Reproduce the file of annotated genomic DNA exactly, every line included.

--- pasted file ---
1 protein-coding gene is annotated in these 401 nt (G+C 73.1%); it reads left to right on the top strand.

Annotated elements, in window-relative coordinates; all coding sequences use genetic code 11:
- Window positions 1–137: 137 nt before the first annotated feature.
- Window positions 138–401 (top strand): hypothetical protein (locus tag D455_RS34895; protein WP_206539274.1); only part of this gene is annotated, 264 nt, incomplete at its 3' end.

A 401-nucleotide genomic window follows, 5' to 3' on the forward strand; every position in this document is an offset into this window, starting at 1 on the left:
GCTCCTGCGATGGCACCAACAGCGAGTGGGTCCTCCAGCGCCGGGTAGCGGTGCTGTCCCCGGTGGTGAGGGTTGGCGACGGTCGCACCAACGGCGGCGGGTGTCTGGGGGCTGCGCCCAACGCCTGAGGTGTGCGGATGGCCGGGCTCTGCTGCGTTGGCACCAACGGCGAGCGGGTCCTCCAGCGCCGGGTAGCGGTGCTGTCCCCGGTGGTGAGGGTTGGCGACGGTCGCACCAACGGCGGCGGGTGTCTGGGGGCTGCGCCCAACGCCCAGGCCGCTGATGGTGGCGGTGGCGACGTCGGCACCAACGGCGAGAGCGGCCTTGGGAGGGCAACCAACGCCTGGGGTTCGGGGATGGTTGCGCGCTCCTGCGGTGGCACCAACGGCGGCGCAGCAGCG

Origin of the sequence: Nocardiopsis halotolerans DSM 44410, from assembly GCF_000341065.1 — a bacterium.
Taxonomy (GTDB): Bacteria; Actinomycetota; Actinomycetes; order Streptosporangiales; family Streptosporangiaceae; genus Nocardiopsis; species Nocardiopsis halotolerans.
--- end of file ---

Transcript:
1 protein-coding gene is annotated in these 401 nt (G+C 73.1%); it reads left to right on the top strand.

Annotated elements, in window-relative coordinates; all coding sequences use genetic code 11:
- Window positions 1–137: 137 nt before the first annotated feature.
- Window positions 138–401 (top strand): hypothetical protein (locus tag D455_RS34895; protein WP_206539274.1); only part of this gene is annotated, 264 nt, incomplete at its 3' end.

A 401-nucleotide genomic window follows, 5' to 3' on the forward strand; every position in this document is an offset into this window, starting at 1 on the left:
GCTCCTGCGATGGCACCAACAGCGAGTGGGTCCTCCAGCGCCGGGTAGCGGTGCTGTCCCCGGTGGTGAGGGTTGGCGACGGTCGCACCAACGGCGGCGGGTGTCTGGGGGCTGCGCCCAACGCCTGAGGTGTGCGGATGGCCGGGCTCTGCTGCGTTGGCACCAACGGCGAGCGGGTCCTCCAGCGCCGGGTAGCGGTGCTGTCCCCGGTGGTGAGGGTTGGCGACGGTCGCACCAACGGCGGCGGGTGTCTGGGGGCTGCGCCCAACGCCCAGGCCGCTGATGGTGGCGGTGGCGACGTCGGCACCAACGGCGAGAGCGGCCTTGGGAGGGCAACCAACGCCTGGGGTTCGGGGATGGTTGCGCGCTCCTGCGGTGGCACCAACGGCGGCGCAGCAGCG

Origin of the sequence: Nocardiopsis halotolerans DSM 44410, from assembly GCF_000341065.1 — a bacterium.
Taxonomy (GTDB): Bacteria; Actinomycetota; Actinomycetes; order Streptosporangiales; family Streptosporangiaceae; genus Nocardiopsis; species Nocardiopsis halotolerans.